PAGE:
Complete Preview, Analysis: Wladimir Klitschko vs. David Haye

| by

By Nick Tylwalk

"Dr. Steelhammer" Wladimir Klitschko

Birthplace: Semipalatinsk, Kazakhstan
Resides: Kiev, Ukraine
Age: 35
Height: 6' 6 1/2"
Reach: 81"
Current World Titles Held: The Ring Magazine, IBF, WBO Heavyweight
Former World Titles Held: None
Professional Record: 55-3, 49 KOs
Record in World Title Fights: 16-2, 14 KOs
Record in Fights Going 12 Rounds: 3-0
Record at Heavyweight: 55-3, 49 KOs

Notable Wins: KO 10 Samuel Peter II, TKO7 Hasim Rahman, TKO7 Chris Byrd II
Notable Losses: Lamon Brewster I TKO5, Corrie Sanders TKO2, Ross Puritty TKO11

David "The Hayemaker" Haye

Birthplace: London, England
Resides: London, England
Age: 30
Height: 6' 3"
Reach: 78"
Current World Titles Held: WBA Heavyweight
Former World Titles Held: The Ring Magazine, WBA, WBC, WBO Cruiserweight (200 lbs.)
Professional Record: 25-1, 23 KOs
Record in World Title Fights: 4-0, 4 KOs
Record in Fights Going 12 Rounds: 2-0
Record at Heavyweight: 7-0, 6 KOs

Notable Wins: TKO9 John Ruiz, MD12 Nikolai Valuev, TKO7 Jean Marc Mormeck
Notable Loss: Carl Thompson TKO5


Though the heavyweight division has historically been the most popular and important one in the sport of boxing, it hasn't enjoyed nearly the same status for the last decade or so. Fans have been clamoring for a fight between big men that truly stirs the imagination, and at least outside the United States, it looks like one might finally arrive when Wladimir Klitschko and David Haye face off in Hamburg, Germany.

Klitschko and older brother Vitali have had a stranglehold on their weight class for some time, successfully defeating all challengers with few anxious moments. His Achilles heel is supposed to be a shaky chin, but its been seven years since Lamon Brewster was the last man able to exploit it. While Klitschko's fights usually end in knockouts, he still is seen as more workmanlike than thrilling, preferring to jab opponents into submission for multiple rounds before unleashing his powerful right hand.

He's also generally well-spoken and reserved, which is why it's worth noting that Haye appears to have gotten under his skin. The brash Brit is almost Klitschko's polar opposite thanks to his outspoken nature and a fighting style that throws caution to the wind much more often. A former cruiserweight champion, Haye will be one in a long line of Klitschko challengers to be giving up much in the way of height and reach. But he truly believes he can effectively get inside to utilize his explosive power, and his confidence is contagious.

Haye has been relentless in accusing Klitschko of ducking him, but it was actually Haye who backed out of this match-up the first time it appeared to be finalized (in 2009) due to a hand injury. A disgusted Klitschko turned to other fights, but Haye's continued success as a heavyweight and a dearth of other options finally brought this bout to fruition.

The vast majority of Haye's professional fights have taken place in his native U.K., but he did travel to Germany in late 2009 for one of his biggest wins, a decision victory over hulking Nikolai Valuev. British fans also travel well, but Klitschko should still have a healthy advantage in supporters among the live crowd in Hamburg, where he and his brother are extremely popular.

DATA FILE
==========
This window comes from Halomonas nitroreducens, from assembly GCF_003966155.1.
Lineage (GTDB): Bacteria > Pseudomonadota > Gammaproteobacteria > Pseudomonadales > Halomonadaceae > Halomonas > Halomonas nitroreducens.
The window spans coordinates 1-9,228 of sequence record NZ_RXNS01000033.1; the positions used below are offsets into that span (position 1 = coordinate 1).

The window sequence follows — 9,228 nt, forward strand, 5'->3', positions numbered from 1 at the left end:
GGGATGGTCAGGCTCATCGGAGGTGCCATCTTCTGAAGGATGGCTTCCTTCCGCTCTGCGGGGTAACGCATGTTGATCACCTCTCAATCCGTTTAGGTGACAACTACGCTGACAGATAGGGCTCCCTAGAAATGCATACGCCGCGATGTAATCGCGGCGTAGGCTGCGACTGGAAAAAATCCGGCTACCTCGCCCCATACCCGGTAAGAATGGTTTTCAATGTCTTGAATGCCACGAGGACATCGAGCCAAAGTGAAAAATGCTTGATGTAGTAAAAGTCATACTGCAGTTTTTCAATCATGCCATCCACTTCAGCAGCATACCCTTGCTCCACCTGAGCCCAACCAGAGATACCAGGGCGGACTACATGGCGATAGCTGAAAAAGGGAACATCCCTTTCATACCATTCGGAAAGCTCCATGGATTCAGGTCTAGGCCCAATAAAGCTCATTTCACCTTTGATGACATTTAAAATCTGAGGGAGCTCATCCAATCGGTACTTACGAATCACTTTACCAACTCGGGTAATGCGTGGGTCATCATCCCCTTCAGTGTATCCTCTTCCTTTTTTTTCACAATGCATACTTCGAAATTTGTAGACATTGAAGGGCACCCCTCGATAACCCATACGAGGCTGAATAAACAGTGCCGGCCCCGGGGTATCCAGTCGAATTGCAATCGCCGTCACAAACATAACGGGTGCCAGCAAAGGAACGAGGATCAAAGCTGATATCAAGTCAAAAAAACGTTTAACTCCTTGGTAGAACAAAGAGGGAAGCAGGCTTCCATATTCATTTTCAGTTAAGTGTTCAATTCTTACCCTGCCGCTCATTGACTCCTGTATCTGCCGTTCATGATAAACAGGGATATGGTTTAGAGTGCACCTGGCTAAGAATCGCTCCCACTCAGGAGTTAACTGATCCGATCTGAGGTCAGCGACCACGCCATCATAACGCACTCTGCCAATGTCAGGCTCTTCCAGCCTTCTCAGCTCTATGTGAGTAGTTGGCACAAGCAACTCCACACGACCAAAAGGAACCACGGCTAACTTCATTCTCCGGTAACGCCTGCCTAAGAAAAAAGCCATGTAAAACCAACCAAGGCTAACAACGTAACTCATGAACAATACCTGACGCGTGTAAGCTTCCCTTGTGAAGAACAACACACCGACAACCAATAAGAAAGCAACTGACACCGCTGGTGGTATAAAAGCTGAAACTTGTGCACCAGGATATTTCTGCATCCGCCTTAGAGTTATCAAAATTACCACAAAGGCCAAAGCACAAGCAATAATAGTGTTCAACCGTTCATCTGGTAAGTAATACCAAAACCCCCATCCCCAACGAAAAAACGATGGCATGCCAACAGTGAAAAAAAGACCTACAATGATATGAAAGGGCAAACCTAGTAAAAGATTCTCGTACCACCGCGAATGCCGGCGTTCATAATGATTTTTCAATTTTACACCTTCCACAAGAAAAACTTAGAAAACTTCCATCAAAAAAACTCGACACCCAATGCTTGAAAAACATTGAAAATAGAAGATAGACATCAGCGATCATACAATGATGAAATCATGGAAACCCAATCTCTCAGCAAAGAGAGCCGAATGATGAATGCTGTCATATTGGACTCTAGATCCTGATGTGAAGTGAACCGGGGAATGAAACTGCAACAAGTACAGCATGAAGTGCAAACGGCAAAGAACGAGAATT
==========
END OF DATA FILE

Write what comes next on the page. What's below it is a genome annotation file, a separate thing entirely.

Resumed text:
Klitschko's Winning Strategy: Don't Get Sucked Into Mind Games

One would think that with advanced college degrees and years of pro boxing success under his belt, Klitschko would be immune to any kind of verbal attacks. Yet Haye's constant badgering has succeeded in getting the big champ out of his comfort zone, with Klitschko resorting to online videos calling out the Brit at one point.

That could turn out to be a stroke of genius for Haye if it continues to work on fight night, but that can happen only if Klitschko allows it. Getting goaded into a brawl could end up with Wlad scoring a quick KO, but it could just as easily help give his opponent the opening he needs to pull off the upset.

Haye is probably the quickest, most dangerous man to challenge Klitschko in years. Physically, though, Klitschko still has all the tools he needs to keep him outside and frustrate him.

There's no reason to think that Klitschko's usual M.O. of hard jabbing and judicious holding on the inside can't work just as well on Haye as it has on others, buying time until the "Steelhammer" starts finding its range. Wlad simply has to put his genuine dislike for the other man aside and concentrate on business as usual.

Haye's Winning Strategy: Take Some Chances Early

Haye's punching power could give him a leg up on some other would-be Klitschko conquerors, but it's only a factor if it can be brought to bear. That's no easy task, as Samuel Peter, Hasim Rahman and others can certainly attest.

The Valuev fight at least proves that Haye can effectively take on bigger men and come out on top. The problem is that he was unusually cautious in that bout, at least compared to some other times when he has walked the razor's edge between triumph and disaster.

Fighting tentatively against Klitschko is a recipe for a certain loss. The champ gets more comfortable the longer he goes without getting hurt, and his accurate right hand gets thrown more often as the rounds pile up.

That means Haye needs to make Klitschko uncomfortable early. He has to stay in Wlad's face, getting inside during the first few rounds and making the bigger man taste his power if at all possible.

Haye has talked a good game. Now he needs to back it up. He's talked about retiring in a year or two regardless of the outcome, so he may as well lay it all on the line and swing for the fences right from the opening bell.

Get more great boxing news, recaps and analysis over at